The Speaker of Canada’s parliament, Anthony Rota, has resigned amidst a growing controversy surrounding his public praise of a Ukrainian veteran who served in a Nazi-affiliated military unit during World War II. The incident took place during a visit to the parliament by Ukraine’s President Volodymyr Zelensky last week, where Rota hailed an elderly Ukrainian immigrant from his district, Yaroslav Hunka, as a hero, leading to a standing ovation.
However, Rota’s celebration of Hunka, who was later revealed to have served in the 14th Waffen Grenadier Division of the SS, a Nazi military unit with well-documented crimes against humanity during the Holocaust, drew significant criticism and calls for his resignation.
On Tuesday, Rota announced his resignation from the position of Speaker of the House of Commons, expressing his “profound regret for my error” and acknowledging the pain caused to Jewish communities in Canada and globally.
The incident has also raised concerns in international politics, with Russia accusing the Ukrainian government of espousing Nazi ideals, despite President Zelensky being Jewish and having lost family members in the Holocaust. This controversy threatens to further fuel Russia’s narrative on this matter.
Rota’s initial remarks had praised Hunka as “a Ukrainian-Canadian war veteran from the Second World War who fought for Ukrainian independence against the Russians” and “a Ukrainian hero and a Canadian hero.” The Friends of Simon Wiesenthal Center, a Jewish advocacy group, described the incident as “shocking” and “incredibly disturbing.”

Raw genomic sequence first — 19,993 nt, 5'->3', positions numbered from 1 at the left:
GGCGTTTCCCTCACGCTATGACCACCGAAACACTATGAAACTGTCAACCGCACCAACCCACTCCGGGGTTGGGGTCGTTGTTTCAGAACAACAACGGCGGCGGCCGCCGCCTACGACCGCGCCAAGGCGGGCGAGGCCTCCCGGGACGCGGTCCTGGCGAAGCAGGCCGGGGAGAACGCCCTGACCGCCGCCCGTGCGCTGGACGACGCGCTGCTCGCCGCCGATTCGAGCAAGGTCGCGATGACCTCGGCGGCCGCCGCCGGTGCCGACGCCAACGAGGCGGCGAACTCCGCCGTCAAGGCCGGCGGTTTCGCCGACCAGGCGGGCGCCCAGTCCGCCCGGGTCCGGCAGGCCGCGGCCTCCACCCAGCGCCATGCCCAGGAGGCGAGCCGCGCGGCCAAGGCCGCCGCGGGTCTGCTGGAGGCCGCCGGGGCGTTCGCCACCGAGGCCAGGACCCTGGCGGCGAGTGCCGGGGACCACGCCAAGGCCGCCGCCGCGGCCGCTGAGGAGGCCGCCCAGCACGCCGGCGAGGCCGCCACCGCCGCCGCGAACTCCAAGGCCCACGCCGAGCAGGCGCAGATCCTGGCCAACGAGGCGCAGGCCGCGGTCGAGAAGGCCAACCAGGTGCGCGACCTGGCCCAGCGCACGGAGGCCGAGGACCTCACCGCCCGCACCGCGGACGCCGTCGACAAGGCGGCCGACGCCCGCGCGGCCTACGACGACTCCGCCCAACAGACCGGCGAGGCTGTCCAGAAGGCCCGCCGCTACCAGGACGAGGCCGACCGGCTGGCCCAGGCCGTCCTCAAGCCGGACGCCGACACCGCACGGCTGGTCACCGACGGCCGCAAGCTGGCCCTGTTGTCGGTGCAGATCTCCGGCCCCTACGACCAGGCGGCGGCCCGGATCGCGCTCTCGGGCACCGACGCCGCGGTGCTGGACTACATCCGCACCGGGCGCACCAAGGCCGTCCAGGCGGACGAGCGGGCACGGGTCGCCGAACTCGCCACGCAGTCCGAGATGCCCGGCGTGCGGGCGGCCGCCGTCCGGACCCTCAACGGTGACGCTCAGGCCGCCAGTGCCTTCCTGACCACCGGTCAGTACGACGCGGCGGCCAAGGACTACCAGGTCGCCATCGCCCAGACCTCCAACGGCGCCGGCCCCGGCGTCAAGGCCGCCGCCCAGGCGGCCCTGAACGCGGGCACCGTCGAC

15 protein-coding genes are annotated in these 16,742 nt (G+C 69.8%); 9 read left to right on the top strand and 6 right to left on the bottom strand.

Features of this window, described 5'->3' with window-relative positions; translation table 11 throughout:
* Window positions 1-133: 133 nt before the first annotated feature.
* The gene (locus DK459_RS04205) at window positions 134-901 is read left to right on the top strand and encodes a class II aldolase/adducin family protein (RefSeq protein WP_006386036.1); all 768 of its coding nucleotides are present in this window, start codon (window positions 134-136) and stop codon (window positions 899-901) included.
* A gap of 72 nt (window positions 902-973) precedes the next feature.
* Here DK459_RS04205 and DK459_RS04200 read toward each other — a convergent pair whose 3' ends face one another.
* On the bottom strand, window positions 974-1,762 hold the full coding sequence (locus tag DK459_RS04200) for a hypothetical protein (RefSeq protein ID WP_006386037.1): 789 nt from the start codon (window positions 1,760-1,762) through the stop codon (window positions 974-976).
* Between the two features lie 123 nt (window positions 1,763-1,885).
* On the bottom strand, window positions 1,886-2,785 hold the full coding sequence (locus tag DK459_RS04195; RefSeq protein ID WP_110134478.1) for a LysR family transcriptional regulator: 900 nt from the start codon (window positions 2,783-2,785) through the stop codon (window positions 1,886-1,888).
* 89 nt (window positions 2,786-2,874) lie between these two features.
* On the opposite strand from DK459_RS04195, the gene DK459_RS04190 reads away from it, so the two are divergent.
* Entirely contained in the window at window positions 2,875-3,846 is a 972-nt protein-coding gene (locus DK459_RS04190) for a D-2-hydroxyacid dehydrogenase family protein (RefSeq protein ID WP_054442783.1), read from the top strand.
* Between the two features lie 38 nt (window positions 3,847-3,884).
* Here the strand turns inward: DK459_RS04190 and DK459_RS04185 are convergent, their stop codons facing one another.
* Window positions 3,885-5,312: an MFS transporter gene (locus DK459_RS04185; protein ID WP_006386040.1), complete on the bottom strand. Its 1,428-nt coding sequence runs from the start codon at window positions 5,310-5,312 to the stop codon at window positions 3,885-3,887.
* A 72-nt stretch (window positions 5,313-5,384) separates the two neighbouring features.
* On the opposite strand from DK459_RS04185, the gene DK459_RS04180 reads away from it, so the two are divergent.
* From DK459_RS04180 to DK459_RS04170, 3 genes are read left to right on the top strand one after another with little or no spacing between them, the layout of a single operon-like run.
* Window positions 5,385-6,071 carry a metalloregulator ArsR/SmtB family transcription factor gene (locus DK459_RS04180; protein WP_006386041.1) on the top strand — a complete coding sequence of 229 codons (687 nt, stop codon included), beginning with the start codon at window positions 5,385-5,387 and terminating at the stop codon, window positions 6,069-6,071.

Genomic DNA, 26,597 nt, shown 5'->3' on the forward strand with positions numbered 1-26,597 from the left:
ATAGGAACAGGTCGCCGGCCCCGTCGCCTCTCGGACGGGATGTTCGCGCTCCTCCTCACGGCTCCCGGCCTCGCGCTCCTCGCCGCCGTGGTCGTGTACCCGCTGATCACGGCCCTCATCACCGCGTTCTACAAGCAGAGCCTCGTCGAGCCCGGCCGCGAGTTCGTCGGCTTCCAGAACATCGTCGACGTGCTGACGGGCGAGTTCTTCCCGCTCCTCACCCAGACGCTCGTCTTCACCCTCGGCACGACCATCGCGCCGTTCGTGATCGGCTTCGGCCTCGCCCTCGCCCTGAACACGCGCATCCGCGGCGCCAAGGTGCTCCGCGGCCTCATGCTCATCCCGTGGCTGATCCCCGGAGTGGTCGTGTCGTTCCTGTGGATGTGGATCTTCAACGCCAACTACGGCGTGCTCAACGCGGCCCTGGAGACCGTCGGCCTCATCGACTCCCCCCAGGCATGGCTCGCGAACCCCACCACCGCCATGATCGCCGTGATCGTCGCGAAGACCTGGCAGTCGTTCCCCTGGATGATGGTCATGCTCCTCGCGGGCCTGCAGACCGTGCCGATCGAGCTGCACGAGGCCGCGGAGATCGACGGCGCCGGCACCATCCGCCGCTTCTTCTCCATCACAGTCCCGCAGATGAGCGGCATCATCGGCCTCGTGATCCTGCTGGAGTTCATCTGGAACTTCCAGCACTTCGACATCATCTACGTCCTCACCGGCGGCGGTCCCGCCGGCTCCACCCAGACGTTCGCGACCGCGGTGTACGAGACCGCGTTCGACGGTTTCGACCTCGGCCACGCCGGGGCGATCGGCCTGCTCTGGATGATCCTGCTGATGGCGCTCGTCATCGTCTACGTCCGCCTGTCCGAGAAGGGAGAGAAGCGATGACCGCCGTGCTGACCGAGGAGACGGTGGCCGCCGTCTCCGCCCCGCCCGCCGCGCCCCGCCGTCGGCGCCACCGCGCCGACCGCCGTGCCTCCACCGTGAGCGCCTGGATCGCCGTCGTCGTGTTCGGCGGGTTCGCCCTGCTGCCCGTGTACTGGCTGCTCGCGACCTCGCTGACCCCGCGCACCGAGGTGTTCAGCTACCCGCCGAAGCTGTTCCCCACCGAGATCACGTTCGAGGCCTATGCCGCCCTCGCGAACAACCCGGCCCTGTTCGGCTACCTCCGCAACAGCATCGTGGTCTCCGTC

Several Canadian political parties had called for Rota’s resignation, and Prime Minister Justin Trudeau labeled his remarks as “shameful.” The opposition criticized the government for not properly vetting Hunka before the event.
Ukraine’s President Zelensky, during his visit, received additional aid commitments from Canada, strengthening international support for his war-torn country. Canada is home to the world’s second-largest Ukrainian diaspora.
Meanwhile, Russia has consistently accused Ukrainian leaders of being “neo-Nazis” and has used this rhetoric to justify its actions in the ongoing conflict.
In Poland, there are discussions about the possibility of seeking Hunka’s extradition for alleged crimes against Poles or Polish Jews. Polish Education Minister Przemysław Czarnek announced that he has initiated steps toward exploring the potential extradition of Hunka to Poland.
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Image Source: Reuters